In this work we report on what we believe is the highest pulse energy obtained from an effectively single-mode Qswitched
fiber laser system to date. This result has been obtained using rare-earth-doped double-clad large-pitch fibers
which are able to delocalize the higher-order transverse modes from the active region of the core. We have built an
actively Q-switched oscillator consisting of a 1.3m long large-pitch fiber with a mode field diameter of 50μm. This
oscillator delivered pulses with 500μJ energy at a repetition rate of 5kHz. These seed pulses have been amplified in two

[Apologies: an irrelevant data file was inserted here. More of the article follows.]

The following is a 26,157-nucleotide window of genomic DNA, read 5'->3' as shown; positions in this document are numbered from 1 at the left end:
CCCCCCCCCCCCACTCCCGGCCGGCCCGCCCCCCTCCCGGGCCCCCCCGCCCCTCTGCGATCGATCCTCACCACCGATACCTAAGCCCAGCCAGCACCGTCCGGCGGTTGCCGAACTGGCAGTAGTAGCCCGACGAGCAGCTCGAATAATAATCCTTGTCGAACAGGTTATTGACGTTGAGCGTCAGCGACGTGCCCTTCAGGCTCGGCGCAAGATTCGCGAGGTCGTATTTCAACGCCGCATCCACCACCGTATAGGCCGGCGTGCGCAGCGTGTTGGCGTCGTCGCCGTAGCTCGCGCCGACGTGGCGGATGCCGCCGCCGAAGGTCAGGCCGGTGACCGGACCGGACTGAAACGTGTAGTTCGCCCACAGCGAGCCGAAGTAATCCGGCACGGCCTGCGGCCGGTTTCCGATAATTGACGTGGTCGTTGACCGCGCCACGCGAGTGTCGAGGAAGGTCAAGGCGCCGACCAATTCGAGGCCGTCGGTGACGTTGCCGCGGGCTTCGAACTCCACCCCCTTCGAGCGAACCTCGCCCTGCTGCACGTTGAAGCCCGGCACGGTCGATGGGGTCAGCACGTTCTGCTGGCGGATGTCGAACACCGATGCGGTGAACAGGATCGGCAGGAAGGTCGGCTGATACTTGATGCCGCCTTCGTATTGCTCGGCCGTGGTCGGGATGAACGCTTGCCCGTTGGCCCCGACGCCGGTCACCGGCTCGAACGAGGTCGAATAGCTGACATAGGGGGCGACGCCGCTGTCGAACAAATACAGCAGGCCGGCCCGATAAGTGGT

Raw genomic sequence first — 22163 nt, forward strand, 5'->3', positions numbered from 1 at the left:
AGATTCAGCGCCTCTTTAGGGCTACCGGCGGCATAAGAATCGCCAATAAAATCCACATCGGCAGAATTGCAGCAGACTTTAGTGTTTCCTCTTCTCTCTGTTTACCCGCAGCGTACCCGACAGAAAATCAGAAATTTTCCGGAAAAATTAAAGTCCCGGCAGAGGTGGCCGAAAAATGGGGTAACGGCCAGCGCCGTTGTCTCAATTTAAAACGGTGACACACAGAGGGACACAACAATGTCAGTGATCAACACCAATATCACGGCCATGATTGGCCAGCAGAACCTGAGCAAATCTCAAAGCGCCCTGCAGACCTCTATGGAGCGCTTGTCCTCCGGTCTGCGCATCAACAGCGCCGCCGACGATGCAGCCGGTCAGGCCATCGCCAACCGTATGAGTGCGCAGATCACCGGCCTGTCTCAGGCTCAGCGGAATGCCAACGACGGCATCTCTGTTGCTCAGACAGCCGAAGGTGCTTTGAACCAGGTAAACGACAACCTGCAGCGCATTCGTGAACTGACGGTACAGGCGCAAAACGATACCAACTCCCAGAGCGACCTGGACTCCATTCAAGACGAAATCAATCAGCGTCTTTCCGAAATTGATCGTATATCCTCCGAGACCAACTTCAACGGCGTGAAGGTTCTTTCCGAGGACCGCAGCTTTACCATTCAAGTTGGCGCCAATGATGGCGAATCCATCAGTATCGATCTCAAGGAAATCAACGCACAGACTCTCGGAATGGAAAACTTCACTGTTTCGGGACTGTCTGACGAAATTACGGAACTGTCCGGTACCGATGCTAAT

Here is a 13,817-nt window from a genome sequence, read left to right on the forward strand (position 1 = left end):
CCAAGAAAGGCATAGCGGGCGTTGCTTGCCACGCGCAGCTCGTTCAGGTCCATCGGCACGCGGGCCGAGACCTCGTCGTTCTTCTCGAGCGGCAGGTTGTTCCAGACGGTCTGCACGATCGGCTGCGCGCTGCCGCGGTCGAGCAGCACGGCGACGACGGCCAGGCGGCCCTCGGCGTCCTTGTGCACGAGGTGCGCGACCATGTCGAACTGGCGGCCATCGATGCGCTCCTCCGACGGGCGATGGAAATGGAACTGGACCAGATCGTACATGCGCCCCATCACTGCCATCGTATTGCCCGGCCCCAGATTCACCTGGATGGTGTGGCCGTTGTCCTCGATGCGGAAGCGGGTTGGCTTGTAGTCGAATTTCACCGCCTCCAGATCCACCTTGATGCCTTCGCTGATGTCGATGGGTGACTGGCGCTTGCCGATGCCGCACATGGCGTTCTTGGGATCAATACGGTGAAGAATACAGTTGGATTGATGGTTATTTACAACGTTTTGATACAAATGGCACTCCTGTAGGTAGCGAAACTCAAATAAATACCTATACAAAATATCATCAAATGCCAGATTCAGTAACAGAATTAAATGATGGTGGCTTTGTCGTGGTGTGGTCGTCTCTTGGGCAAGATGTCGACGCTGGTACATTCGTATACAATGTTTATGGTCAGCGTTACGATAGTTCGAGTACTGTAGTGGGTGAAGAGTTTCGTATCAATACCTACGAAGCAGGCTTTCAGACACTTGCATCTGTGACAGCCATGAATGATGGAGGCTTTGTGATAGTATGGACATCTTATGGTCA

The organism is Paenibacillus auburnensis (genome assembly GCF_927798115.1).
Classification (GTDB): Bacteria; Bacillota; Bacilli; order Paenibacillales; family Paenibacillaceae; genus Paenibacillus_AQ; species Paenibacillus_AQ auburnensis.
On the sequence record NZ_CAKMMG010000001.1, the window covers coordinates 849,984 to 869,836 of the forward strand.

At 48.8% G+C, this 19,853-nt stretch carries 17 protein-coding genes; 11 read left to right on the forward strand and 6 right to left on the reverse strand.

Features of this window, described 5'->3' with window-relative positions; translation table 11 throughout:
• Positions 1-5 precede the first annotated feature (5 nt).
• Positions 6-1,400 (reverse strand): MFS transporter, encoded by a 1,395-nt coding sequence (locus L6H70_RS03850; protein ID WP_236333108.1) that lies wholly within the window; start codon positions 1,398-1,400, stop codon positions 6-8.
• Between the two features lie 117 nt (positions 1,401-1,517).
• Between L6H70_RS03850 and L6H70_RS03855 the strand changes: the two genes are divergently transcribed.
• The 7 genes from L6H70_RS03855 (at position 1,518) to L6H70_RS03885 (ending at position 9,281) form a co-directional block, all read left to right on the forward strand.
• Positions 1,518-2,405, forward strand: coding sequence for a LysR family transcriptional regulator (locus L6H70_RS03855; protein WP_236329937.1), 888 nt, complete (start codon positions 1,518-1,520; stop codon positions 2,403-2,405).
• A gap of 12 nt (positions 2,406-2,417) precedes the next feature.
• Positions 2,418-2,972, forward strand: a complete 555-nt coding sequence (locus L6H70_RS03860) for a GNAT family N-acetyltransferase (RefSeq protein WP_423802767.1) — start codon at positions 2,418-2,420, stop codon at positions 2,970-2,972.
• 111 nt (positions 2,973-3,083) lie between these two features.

fiber amplifiers which were pumped at 976nm. The pre-amplifier employs a 1.2m long large-pitch fiber with a mode
field diameter of 80μm and delivered 3.5mJ pulse energy. Then, a 135μm core diameter large-pitch fiber was used as
booster amplifier. Under high power operation the mode field diameter of this fiber is ~100μm. The setup can deliver
average powers of up to 130W, resulting in 26mJ pulses with pulse durations of ~50ns. Additionally, since this is an
effective single-mode laser system, the beam quality is close to the diffraction-limit.
The major challenge in the development of monolithic kW class CW fiber lasers is the efficient conversion of pump
photons into a high brightness laser beam under the constraints of heat management, long term stability and
nonlinearities. This article reviews the interaction of some fiber related aspects as e.g. fiber core composition,
photodarkening and modality, as well as their influence on system complexity and power scalability. Recent work on